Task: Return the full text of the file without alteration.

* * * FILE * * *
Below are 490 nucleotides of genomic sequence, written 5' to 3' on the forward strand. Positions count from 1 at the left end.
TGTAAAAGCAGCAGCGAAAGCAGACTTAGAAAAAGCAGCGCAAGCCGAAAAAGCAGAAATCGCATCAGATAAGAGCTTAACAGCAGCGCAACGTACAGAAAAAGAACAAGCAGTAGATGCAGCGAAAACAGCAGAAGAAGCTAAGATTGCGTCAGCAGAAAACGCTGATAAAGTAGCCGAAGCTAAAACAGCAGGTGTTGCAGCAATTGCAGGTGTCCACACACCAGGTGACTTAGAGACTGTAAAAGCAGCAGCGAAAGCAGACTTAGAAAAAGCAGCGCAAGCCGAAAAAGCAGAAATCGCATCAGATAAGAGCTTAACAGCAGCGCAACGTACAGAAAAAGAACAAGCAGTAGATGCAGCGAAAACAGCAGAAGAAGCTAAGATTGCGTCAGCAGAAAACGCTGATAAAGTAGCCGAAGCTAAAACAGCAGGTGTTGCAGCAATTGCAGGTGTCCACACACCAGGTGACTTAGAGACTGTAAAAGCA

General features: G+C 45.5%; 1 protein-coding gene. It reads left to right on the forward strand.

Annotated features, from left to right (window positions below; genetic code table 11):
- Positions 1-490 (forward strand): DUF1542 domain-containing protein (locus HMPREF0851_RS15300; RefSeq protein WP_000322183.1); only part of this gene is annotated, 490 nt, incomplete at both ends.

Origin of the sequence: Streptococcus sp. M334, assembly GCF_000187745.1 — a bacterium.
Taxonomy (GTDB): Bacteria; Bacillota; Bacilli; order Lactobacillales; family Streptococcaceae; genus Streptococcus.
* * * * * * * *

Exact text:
Below are 490 nucleotides of genomic sequence, written 5' to 3' on the forward strand. Positions count from 1 at the left end.
TGTAAAAGCAGCAGCGAAAGCAGACTTAGAAAAAGCAGCGCAAGCCGAAAAAGCAGAAATCGCATCAGATAAGAGCTTAACAGCAGCGCAACGTACAGAAAAAGAACAAGCAGTAGATGCAGCGAAAACAGCAGAAGAAGCTAAGATTGCGTCAGCAGAAAACGCTGATAAAGTAGCCGAAGCTAAAACAGCAGGTGTTGCAGCAATTGCAGGTGTCCACACACCAGGTGACTTAGAGACTGTAAAAGCAGCAGCGAAAGCAGACTTAGAAAAAGCAGCGCAAGCCGAAAAAGCAGAAATCGCATCAGATAAGAGCTTAACAGCAGCGCAACGTACAGAAAAAGAACAAGCAGTAGATGCAGCGAAAACAGCAGAAGAAGCTAAGATTGCGTCAGCAGAAAACGCTGATAAAGTAGCCGAAGCTAAAACAGCAGGTGTTGCAGCAATTGCAGGTGTCCACACACCAGGTGACTTAGAGACTGTAAAAGCA

General features: G+C 45.5%; 1 protein-coding gene. It reads left to right on the forward strand.

Annotated features, from left to right (window positions below; genetic code table 11):
- Positions 1-490 (forward strand): DUF1542 domain-containing protein (locus HMPREF0851_RS15300; RefSeq protein WP_000322183.1); only part of this gene is annotated, 490 nt, incomplete at both ends.

Origin of the sequence: Streptococcus sp. M334, assembly GCF_000187745.1 — a bacterium.
Taxonomy (GTDB): Bacteria; Bacillota; Bacilli; order Lactobacillales; family Streptococcaceae; genus Streptococcus.